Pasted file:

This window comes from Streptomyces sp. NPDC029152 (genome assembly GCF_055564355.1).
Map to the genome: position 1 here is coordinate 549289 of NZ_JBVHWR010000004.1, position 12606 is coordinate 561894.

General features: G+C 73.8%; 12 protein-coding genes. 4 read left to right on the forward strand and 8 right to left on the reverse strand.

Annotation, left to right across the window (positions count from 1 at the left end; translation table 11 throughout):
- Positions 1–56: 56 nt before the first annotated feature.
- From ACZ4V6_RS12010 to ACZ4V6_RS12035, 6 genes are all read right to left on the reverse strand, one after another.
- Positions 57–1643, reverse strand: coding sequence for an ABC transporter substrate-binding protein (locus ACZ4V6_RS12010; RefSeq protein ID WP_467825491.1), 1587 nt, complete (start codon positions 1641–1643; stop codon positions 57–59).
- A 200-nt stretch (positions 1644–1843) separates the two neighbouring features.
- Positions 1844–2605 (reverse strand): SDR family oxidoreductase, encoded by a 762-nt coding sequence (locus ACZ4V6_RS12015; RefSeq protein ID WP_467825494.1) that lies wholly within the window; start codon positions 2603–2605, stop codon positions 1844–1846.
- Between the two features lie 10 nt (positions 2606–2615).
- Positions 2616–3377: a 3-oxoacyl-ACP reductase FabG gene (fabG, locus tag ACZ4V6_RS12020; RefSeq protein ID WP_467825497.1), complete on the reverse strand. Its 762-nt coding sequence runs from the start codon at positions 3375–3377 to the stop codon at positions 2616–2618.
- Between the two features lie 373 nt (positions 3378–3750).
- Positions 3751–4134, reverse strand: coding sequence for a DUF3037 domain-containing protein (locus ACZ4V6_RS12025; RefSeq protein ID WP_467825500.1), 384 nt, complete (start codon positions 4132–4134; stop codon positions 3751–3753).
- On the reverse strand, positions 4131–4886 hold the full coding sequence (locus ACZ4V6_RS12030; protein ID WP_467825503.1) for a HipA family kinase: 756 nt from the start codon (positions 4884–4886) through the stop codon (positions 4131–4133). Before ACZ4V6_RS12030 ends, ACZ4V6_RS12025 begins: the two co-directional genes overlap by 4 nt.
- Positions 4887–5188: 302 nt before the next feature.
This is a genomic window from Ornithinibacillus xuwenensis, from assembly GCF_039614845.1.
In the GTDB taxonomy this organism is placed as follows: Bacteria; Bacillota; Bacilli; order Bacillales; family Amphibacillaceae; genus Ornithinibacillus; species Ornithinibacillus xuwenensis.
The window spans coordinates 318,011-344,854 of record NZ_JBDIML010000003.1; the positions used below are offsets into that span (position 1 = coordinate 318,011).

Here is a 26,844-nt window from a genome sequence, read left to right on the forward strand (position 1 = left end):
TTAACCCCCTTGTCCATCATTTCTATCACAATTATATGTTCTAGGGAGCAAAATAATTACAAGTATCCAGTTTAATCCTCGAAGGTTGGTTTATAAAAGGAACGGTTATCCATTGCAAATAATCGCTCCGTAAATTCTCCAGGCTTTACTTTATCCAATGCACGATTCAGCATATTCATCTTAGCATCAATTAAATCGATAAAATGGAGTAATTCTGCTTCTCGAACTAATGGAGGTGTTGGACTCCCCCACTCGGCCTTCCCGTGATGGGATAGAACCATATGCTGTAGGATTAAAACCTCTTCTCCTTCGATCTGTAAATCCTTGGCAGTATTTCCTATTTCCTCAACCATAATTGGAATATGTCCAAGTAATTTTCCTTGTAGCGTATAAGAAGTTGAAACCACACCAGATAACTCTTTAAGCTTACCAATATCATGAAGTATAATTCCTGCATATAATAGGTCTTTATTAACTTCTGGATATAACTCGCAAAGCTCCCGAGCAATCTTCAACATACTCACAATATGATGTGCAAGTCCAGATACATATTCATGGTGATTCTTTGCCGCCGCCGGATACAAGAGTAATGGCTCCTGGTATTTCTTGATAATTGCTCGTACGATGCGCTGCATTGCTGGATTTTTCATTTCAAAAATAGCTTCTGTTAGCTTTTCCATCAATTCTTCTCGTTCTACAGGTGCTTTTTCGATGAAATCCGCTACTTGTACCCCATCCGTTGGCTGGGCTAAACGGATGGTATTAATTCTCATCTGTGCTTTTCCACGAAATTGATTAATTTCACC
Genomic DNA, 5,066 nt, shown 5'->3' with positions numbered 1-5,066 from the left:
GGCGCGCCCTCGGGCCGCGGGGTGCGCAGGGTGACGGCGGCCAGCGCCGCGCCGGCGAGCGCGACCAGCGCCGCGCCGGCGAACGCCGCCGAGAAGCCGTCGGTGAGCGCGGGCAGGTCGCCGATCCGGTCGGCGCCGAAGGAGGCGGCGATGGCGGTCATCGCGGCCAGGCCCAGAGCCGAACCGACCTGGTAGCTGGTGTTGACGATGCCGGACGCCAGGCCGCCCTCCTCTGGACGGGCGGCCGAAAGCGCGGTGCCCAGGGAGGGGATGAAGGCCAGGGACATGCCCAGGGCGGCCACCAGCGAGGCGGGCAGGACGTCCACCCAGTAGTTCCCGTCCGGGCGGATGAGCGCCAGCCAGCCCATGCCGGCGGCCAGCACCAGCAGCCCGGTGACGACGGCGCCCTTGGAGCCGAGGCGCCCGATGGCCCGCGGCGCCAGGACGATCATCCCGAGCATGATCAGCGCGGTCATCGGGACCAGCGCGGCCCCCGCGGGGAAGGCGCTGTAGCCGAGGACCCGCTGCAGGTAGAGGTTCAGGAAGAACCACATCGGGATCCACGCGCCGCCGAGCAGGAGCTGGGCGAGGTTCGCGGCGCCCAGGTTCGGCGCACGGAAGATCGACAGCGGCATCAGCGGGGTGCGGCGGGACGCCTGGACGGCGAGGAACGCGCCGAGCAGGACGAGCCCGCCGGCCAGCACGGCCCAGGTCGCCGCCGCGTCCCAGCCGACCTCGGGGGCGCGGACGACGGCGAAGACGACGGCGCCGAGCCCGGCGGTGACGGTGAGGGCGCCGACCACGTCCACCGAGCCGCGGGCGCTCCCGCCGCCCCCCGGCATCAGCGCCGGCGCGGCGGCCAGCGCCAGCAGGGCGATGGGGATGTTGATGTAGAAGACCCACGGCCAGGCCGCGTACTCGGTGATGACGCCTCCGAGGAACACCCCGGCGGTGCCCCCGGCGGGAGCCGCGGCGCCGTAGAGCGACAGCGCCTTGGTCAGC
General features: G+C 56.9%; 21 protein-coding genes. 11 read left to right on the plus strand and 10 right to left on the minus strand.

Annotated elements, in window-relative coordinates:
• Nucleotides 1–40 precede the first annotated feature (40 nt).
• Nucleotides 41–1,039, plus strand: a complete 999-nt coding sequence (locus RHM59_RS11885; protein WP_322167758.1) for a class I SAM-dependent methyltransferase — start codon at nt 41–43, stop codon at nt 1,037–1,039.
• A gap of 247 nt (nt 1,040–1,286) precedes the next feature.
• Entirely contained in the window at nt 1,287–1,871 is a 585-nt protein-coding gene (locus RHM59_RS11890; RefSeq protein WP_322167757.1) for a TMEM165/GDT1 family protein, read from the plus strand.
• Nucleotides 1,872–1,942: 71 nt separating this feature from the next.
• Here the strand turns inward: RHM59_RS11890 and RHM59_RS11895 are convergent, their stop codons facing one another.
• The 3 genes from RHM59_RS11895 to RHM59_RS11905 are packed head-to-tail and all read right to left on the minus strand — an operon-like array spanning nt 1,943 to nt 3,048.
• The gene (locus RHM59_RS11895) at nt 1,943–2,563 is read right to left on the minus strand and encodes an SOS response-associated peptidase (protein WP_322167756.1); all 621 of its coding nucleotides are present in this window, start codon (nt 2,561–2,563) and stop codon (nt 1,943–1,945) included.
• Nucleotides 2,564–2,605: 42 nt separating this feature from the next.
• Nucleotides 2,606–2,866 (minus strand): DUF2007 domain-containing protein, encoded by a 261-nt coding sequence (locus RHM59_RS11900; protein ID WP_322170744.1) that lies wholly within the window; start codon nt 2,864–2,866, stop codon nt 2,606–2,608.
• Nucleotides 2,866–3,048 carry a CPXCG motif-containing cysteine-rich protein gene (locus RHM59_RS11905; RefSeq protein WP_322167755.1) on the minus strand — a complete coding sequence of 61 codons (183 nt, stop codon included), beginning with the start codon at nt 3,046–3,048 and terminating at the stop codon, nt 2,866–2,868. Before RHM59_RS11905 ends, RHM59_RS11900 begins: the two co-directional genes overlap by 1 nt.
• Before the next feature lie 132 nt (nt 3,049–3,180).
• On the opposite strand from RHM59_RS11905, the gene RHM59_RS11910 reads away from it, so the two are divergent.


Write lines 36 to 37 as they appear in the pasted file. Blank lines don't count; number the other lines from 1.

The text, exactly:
• Before the next feature lie 132 nt (nt 3,049–3,180).
• On the opposite strand from RHM59_RS11905, the gene RHM59_RS11910 reads away from it, so the two are divergent.